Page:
After completing his schooling in Soweto, Ezrom Legae went to study at the Polly Street and Jubilee Art Centre between 1959 and 1964 under Cecil Skotnes and Sydney Kumalo. He was to teach and influence many: Legae was appointed art instructor at Jubilee Art Centre, later becoming co-director of that institution. In 1970, Legae was awarded a USSALEP travel scholarship, which funded travel and study in the US and Europe. Later he directed the the art programme at the African Music and Drama Association and taught at the Federated Union of Black Artists (FUBA), until he eventually became director of the Diepmeadow Town Council Art Project until he died, in 1999.
Ezrom Legae was not directly associated with the Black Consciousness movement, but he was a close associate of the artists of that movement. He portrayed a series of images of the Black Consciousness leader Steve Biko after Biko’s death in prison.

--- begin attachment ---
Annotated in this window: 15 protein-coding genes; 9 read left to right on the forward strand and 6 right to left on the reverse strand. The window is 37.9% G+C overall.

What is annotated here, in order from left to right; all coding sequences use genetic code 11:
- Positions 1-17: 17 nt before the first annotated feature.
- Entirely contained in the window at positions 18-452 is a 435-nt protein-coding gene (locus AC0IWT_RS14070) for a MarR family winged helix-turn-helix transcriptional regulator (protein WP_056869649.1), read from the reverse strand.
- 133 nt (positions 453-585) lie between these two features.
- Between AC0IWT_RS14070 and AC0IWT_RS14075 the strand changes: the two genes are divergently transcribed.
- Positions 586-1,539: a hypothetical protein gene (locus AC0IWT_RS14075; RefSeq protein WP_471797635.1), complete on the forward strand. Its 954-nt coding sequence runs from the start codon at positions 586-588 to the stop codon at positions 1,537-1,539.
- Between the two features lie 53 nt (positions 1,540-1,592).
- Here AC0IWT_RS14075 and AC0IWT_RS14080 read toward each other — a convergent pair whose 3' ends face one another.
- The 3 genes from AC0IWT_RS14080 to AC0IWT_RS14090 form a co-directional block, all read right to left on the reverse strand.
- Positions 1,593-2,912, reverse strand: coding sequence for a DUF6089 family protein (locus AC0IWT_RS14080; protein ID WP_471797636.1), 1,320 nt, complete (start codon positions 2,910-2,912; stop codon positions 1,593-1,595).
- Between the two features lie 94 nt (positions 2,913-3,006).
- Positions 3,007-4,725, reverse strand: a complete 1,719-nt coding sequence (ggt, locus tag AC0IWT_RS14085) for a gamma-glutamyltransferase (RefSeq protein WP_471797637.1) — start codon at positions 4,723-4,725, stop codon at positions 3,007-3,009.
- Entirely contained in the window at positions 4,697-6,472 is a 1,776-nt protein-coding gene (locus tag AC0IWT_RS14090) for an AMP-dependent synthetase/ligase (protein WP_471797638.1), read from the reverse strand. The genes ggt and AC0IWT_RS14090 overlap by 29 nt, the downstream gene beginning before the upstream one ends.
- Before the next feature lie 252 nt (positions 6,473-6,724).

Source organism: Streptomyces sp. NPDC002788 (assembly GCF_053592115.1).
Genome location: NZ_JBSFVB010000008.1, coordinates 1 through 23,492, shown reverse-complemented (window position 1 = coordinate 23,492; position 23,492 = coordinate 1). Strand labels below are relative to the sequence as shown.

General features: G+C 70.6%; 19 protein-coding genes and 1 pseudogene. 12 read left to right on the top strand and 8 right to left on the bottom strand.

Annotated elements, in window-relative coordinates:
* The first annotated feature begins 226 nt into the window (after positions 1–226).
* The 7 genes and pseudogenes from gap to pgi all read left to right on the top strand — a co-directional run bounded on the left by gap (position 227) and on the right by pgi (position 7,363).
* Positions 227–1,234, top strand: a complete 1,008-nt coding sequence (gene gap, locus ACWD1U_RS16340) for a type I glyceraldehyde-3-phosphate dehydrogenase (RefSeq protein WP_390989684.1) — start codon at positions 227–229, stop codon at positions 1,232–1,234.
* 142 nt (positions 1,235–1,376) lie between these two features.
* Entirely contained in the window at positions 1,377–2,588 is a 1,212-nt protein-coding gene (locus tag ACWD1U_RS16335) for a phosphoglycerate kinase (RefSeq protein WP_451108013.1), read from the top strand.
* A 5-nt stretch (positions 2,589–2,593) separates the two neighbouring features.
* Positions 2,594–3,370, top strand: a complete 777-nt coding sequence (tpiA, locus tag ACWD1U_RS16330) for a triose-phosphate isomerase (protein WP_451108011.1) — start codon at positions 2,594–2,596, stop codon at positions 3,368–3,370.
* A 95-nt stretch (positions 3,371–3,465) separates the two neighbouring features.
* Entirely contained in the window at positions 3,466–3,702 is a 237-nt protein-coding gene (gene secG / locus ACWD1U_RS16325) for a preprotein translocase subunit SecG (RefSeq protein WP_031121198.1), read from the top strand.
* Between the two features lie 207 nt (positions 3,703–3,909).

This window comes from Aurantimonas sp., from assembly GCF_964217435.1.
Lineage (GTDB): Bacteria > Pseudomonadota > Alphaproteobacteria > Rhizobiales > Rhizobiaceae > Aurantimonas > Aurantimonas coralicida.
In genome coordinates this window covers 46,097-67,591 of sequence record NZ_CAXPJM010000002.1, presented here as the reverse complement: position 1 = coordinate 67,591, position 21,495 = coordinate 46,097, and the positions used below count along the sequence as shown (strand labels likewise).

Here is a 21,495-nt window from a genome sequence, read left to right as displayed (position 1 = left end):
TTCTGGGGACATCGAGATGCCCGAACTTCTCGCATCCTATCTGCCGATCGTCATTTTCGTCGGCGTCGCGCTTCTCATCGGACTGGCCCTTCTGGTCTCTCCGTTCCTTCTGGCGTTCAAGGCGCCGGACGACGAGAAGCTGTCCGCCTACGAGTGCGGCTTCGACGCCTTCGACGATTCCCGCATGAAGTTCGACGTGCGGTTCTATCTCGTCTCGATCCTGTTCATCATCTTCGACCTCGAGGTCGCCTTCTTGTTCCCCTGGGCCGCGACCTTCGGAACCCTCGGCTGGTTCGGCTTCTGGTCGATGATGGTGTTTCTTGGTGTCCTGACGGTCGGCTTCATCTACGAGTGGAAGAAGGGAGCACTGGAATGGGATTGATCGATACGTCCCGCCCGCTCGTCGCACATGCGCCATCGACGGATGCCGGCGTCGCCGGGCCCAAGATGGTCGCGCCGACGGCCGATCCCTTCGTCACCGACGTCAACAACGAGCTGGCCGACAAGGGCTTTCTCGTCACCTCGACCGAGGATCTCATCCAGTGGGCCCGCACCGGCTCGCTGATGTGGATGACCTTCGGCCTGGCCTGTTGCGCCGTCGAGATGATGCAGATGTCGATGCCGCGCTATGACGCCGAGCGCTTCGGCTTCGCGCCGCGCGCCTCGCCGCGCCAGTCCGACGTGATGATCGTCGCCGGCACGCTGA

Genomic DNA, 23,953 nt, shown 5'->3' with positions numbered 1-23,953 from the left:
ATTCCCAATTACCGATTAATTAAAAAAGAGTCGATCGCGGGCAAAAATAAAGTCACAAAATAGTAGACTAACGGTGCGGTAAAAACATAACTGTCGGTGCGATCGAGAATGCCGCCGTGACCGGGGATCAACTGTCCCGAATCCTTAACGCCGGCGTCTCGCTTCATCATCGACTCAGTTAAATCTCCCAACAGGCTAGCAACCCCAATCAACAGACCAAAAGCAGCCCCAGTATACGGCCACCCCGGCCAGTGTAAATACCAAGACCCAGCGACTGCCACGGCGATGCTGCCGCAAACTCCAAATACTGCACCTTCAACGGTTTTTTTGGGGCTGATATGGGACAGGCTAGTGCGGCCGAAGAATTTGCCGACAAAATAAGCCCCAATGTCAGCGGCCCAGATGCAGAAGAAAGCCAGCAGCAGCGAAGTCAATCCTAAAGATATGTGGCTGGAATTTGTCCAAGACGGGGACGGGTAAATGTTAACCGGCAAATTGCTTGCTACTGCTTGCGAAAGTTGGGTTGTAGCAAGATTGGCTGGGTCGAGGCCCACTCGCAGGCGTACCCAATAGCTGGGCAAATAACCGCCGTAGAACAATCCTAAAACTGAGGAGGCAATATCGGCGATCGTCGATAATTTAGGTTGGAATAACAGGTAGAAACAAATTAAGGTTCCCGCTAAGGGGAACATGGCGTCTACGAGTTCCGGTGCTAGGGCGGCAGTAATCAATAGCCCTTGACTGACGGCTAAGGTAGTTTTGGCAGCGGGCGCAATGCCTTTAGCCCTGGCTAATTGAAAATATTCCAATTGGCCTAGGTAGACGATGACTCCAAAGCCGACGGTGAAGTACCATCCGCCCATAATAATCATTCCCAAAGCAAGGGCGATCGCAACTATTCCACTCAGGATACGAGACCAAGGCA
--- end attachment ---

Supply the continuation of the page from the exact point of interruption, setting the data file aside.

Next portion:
His sculptures of distorted animal forms drew both from new modernist styles and traditional African carving. But his drawings and graphics from the 1970s are perhaps his most influential works. He conjoined animal and human forms, in surreal and dreamlike images. In these works Legae seemed to be creating a world of haunting violence, an “evocation of primal passion and dislocated suffering” (Ivor Powell). Sometimes his juxtapositions of human and animal or bird parts convey an emotional shock.
His drawings, despite their small size, their delicacy and subtlety, are immensely powerful. His charcoal and pencil line is “tense and exact”. Animals, eggs, birds, and human bodies are evoked in beautifully precise marks.